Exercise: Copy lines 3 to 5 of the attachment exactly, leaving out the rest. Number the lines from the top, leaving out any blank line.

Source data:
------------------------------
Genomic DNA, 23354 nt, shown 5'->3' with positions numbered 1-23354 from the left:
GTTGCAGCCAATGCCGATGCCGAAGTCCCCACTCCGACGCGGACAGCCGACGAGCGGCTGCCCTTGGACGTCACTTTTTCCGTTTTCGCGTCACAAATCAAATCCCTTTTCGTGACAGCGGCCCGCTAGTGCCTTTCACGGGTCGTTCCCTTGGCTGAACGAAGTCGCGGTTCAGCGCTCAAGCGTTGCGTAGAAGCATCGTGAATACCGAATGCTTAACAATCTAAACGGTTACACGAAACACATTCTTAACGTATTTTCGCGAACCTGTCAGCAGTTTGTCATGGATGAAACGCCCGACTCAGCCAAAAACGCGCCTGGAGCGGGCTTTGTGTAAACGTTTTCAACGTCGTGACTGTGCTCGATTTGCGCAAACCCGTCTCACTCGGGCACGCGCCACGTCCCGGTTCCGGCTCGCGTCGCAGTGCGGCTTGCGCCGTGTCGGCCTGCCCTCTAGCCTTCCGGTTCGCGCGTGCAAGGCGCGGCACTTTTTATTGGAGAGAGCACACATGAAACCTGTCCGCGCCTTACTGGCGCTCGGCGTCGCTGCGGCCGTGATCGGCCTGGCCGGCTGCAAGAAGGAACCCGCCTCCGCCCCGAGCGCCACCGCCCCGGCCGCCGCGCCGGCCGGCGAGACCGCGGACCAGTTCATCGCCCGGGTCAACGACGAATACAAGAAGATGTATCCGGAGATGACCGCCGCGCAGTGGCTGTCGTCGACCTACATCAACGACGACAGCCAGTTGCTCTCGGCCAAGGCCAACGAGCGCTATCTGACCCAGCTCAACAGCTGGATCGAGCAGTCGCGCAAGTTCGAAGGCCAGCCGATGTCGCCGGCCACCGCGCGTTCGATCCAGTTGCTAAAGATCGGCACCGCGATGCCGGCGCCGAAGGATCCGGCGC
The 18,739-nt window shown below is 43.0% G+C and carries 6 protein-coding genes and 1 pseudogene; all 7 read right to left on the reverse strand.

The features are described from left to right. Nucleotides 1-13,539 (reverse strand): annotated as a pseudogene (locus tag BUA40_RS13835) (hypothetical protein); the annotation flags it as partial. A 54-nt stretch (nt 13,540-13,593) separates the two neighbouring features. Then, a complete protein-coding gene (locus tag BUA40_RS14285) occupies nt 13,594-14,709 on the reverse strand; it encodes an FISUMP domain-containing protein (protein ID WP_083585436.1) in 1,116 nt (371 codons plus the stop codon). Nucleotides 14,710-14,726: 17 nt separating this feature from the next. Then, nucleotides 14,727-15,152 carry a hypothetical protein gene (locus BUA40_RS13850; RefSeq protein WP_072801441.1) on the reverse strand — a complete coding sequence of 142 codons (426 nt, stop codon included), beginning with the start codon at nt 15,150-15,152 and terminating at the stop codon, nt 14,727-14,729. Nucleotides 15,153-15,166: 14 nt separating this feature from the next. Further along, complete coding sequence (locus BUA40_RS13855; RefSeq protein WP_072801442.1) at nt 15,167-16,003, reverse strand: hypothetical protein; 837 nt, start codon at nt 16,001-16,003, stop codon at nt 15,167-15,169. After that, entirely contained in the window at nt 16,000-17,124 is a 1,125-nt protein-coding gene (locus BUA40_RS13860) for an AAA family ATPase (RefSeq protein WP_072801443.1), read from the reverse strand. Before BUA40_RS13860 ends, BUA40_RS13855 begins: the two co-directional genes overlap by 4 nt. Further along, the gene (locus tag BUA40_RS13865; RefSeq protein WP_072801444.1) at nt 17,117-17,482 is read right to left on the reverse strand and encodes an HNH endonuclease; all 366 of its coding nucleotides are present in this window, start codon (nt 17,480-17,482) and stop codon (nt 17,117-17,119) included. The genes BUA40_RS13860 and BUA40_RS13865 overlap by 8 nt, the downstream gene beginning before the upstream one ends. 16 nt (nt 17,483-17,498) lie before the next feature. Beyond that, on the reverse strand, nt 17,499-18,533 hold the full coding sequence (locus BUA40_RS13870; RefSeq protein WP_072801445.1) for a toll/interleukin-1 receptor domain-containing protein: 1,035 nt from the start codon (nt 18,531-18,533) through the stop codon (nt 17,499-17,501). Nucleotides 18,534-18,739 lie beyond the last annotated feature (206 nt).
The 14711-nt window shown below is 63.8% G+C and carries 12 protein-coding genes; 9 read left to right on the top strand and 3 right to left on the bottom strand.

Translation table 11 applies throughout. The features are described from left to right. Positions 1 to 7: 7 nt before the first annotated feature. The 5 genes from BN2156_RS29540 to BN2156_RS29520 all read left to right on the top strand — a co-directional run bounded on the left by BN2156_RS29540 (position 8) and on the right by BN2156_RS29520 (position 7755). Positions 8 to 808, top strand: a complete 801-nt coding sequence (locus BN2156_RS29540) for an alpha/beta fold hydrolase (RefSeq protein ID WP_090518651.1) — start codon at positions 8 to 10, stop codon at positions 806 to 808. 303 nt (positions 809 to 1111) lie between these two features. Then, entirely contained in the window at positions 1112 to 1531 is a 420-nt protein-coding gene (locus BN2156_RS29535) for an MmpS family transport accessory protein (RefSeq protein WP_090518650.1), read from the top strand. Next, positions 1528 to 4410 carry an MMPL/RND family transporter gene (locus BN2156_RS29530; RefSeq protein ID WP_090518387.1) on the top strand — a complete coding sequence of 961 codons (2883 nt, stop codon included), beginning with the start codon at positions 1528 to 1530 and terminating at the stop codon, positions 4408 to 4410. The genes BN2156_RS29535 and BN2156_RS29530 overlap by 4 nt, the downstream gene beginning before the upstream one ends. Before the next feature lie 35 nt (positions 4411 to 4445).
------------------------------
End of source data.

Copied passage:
The 18,739-nt window shown below is 43.0% G+C and carries 6 protein-coding genes and 1 pseudogene; all 7 read right to left on the reverse strand.

The features are described from left to right. Nucleotides 1-13,539 (reverse strand): annotated as a pseudogene (locus tag BUA40_RS13835) (hypothetical protein); the annotation flags it as partial. A 54-nt stretch (nt 13,540-13,593) separates the two neighbouring features. Then, a complete protein-coding gene (locus tag BUA40_RS14285) occupies nt 13,594-14,709 on the reverse strand; it encodes an FISUMP domain-containing protein (protein ID WP_083585436.1) in 1,116 nt (371 codons plus the stop codon). Nucleotides 14,710-14,726: 17 nt separating this feature from the next. Then, nucleotides 14,727-15,152 carry a hypothetical protein gene (locus BUA40_RS13850; RefSeq protein WP_072801441.1) on the reverse strand — a complete coding sequence of 142 codons (426 nt, stop codon included), beginning with the start codon at nt 15,150-15,152 and terminating at the stop codon, nt 14,727-14,729. Nucleotides 15,153-15,166: 14 nt separating this feature from the next. Further along, complete coding sequence (locus BUA40_RS13855; RefSeq protein WP_072801442.1) at nt 15,167-16,003, reverse strand: hypothetical protein; 837 nt, start codon at nt 16,001-16,003, stop codon at nt 15,167-15,169. After that, entirely contained in the window at nt 16,000-17,124 is a 1,125-nt protein-coding gene (locus BUA40_RS13860) for an AAA family ATPase (RefSeq protein WP_072801443.1), read from the reverse strand. Before BUA40_RS13860 ends, BUA40_RS13855 begins: the two co-directional genes overlap by 4 nt. Further along, the gene (locus tag BUA40_RS13865; RefSeq protein WP_072801444.1) at nt 17,117-17,482 is read right to left on the reverse strand and encodes an HNH endonuclease; all 366 of its coding nucleotides are present in this window, start codon (nt 17,480-17,482) and stop codon (nt 17,117-17,119) included. The genes BUA40_RS13860 and BUA40_RS13865 overlap by 8 nt, the downstream gene beginning before the upstream one ends. 16 nt (nt 17,483-17,498) lie before the next feature. Beyond that, on the reverse strand, nt 17,499-18,533 hold the full coding sequence (locus BUA40_RS13870; RefSeq protein WP_072801445.1) for a toll/interleukin-1 receptor domain-containing protein: 1,035 nt from the start codon (nt 18,531-18,533) through the stop codon (nt 17,499-17,501). Nucleotides 18,534-18,739 lie beyond the last annotated feature (206 nt).
The 14711-nt window shown below is 63.8% G+C and carries 12 protein-coding genes; 9 read left to right on the top strand and 3 right to left on the bottom strand.